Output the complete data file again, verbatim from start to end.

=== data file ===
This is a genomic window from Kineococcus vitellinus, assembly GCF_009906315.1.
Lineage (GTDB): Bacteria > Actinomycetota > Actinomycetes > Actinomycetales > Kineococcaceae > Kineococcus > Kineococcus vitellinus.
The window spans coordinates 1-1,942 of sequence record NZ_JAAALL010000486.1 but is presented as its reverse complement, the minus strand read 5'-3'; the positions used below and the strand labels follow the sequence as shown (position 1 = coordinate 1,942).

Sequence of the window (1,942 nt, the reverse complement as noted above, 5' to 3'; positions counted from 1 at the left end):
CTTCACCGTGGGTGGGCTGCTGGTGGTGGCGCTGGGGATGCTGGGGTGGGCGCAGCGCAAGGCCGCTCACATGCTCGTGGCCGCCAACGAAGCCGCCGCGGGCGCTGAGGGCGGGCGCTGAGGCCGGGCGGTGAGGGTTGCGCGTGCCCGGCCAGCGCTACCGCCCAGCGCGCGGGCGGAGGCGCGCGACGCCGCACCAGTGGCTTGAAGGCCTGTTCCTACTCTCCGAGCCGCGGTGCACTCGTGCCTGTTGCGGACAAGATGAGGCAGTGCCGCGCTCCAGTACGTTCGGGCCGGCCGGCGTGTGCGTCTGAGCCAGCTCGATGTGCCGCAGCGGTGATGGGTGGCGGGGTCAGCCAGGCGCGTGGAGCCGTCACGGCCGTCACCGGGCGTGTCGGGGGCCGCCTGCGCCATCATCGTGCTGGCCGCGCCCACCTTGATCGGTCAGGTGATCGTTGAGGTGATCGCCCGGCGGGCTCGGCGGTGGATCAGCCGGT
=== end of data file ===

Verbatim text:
This is a genomic window from Kineococcus vitellinus, assembly GCF_009906315.1.
Lineage (GTDB): Bacteria > Actinomycetota > Actinomycetes > Actinomycetales > Kineococcaceae > Kineococcus > Kineococcus vitellinus.
The window spans coordinates 1-1,942 of sequence record NZ_JAAALL010000486.1 but is presented as its reverse complement, the minus strand read 5'-3'; the positions used below and the strand labels follow the sequence as shown (position 1 = coordinate 1,942).

Sequence of the window (1,942 nt, the reverse complement as noted above, 5' to 3'; positions counted from 1 at the left end):
CTTCACCGTGGGTGGGCTGCTGGTGGTGGCGCTGGGGATGCTGGGGTGGGCGCAGCGCAAGGCCGCTCACATGCTCGTGGCCGCCAACGAAGCCGCCGCGGGCGCTGAGGGCGGGCGCTGAGGCCGGGCGGTGAGGGTTGCGCGTGCCCGGCCAGCGCTACCGCCCAGCGCGCGGGCGGAGGCGCGCGACGCCGCACCAGTGGCTTGAAGGCCTGTTCCTACTCTCCGAGCCGCGGTGCACTCGTGCCTGTTGCGGACAAGATGAGGCAGTGCCGCGCTCCAGTACGTTCGGGCCGGCCGGCGTGTGCGTCTGAGCCAGCTCGATGTGCCGCAGCGGTGATGGGTGGCGGGGTCAGCCAGGCGCGTGGAGCCGTCACGGCCGTCACCGGGCGTGTCGGGGGCCGCCTGCGCCATCATCGTGCTGGCCGCGCCCACCTTGATCGGTCAGGTGATCGTTGAGGTGATCGCCCGGCGGGCTCGGCGGTGGATCAGCCGGT